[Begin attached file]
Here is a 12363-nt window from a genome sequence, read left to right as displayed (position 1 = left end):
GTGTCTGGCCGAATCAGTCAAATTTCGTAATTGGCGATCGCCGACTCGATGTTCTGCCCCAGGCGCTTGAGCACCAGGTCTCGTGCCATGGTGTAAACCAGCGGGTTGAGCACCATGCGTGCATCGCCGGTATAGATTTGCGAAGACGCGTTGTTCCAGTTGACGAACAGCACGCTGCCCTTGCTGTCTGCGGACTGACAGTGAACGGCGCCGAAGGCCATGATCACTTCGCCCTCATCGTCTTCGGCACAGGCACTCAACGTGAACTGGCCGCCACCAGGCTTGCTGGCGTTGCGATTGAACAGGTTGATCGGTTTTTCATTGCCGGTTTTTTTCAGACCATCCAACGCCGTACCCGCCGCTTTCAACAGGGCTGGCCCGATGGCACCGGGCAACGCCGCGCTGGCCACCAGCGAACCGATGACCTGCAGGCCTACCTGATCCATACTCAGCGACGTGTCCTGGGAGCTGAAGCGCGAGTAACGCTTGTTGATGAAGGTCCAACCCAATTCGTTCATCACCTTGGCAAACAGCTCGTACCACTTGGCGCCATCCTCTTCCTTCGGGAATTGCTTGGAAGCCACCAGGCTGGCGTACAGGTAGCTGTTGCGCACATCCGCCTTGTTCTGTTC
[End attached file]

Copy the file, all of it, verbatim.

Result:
Here is a 12363-nt window from a genome sequence, read left to right as displayed (position 1 = left end):
GTGTCTGGCCGAATCAGTCAAATTTCGTAATTGGCGATCGCCGACTCGATGTTCTGCCCCAGGCGCTTGAGCACCAGGTCTCGTGCCATGGTGTAAACCAGCGGGTTGAGCACCATGCGTGCATCGCCGGTATAGATTTGCGAAGACGCGTTGTTCCAGTTGACGAACAGCACGCTGCCCTTGCTGTCTGCGGACTGACAGTGAACGGCGCCGAAGGCCATGATCACTTCGCCCTCATCGTCTTCGGCACAGGCACTCAACGTGAACTGGCCGCCACCAGGCTTGCTGGCGTTGCGATTGAACAGGTTGATCGGTTTTTCATTGCCGGTTTTTTTCAGACCATCCAACGCCGTACCCGCCGCTTTCAACAGGGCTGGCCCGATGGCACCGGGCAACGCCGCGCTGGCCACCAGCGAACCGATGACCTGCAGGCCTACCTGATCCATACTCAGCGACGTGTCCTGGGAGCTGAAGCGCGAGTAACGCTTGTTGATGAAGGTCCAACCCAATTCGTTCATCACCTTGGCAAACAGCTCGTACCACTTGGCGCCATCCTCTTCCTTCGGGAATTGCTTGGAAGCCACCAGGCTGGCGTACAGGTAGCTGTTGCGCACATCCGCCTTGTTCTGTTC